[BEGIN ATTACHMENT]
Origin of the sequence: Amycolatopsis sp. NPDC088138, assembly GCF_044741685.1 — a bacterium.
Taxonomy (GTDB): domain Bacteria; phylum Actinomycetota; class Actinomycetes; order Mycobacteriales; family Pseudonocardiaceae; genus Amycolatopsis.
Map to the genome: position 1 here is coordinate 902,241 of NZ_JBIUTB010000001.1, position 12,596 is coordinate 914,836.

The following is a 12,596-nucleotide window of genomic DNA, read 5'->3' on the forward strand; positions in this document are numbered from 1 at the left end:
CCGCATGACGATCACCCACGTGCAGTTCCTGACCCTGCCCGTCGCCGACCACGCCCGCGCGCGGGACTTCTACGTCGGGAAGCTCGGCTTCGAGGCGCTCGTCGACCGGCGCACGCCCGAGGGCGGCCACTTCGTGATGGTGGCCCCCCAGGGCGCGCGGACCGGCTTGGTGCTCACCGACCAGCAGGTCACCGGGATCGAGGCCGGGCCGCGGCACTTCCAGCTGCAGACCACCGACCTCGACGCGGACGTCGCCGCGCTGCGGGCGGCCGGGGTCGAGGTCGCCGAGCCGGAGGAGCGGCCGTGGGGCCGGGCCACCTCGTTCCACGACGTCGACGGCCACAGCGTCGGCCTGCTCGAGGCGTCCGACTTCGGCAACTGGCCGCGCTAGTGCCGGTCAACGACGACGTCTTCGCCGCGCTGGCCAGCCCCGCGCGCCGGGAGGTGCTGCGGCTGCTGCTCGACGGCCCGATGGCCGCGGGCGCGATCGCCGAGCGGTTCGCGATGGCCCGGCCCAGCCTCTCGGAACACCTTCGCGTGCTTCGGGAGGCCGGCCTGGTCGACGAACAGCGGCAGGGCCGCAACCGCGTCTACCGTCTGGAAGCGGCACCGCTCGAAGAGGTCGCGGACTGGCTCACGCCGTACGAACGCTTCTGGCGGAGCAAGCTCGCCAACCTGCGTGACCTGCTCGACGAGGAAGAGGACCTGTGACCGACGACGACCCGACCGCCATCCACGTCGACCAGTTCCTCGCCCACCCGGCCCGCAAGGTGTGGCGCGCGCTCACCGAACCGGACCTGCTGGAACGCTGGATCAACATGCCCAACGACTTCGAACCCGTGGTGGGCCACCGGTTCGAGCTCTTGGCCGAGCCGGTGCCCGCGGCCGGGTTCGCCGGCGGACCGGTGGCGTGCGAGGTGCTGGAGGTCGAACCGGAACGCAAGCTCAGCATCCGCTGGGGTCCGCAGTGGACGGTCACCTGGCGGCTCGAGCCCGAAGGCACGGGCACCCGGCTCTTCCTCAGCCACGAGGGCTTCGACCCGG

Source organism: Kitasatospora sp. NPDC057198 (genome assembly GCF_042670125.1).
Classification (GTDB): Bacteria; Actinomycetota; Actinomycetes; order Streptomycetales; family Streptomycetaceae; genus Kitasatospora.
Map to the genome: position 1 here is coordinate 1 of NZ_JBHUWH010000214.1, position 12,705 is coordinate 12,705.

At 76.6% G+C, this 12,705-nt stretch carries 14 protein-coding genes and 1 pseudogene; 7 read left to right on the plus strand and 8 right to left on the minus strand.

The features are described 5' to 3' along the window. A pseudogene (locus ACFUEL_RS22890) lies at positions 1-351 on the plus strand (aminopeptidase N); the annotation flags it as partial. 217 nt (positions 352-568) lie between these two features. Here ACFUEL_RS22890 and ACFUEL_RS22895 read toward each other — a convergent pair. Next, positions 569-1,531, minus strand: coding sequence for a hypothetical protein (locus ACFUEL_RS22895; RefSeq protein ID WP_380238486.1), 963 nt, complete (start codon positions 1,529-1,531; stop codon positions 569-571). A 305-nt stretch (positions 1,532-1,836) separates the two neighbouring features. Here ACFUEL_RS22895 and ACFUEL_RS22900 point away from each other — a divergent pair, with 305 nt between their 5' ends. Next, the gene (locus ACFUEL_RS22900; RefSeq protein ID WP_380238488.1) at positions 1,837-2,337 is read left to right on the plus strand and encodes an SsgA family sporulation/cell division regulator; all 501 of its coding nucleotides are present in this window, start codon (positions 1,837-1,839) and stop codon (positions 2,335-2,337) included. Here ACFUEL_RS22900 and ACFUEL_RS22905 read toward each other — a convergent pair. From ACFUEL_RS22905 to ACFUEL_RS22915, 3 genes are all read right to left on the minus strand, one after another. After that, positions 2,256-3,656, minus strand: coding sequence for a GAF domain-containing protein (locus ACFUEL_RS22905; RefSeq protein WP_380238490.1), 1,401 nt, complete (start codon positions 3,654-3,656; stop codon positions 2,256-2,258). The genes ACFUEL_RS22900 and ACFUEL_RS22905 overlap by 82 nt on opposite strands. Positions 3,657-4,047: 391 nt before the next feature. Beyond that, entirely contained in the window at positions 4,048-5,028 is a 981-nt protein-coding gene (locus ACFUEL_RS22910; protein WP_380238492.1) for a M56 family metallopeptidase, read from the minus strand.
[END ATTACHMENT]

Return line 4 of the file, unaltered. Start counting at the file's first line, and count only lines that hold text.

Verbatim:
The following is a 12,596-nucleotide window of genomic DNA, read 5'->3' on the forward strand; positions in this document are numbered from 1 at the left end: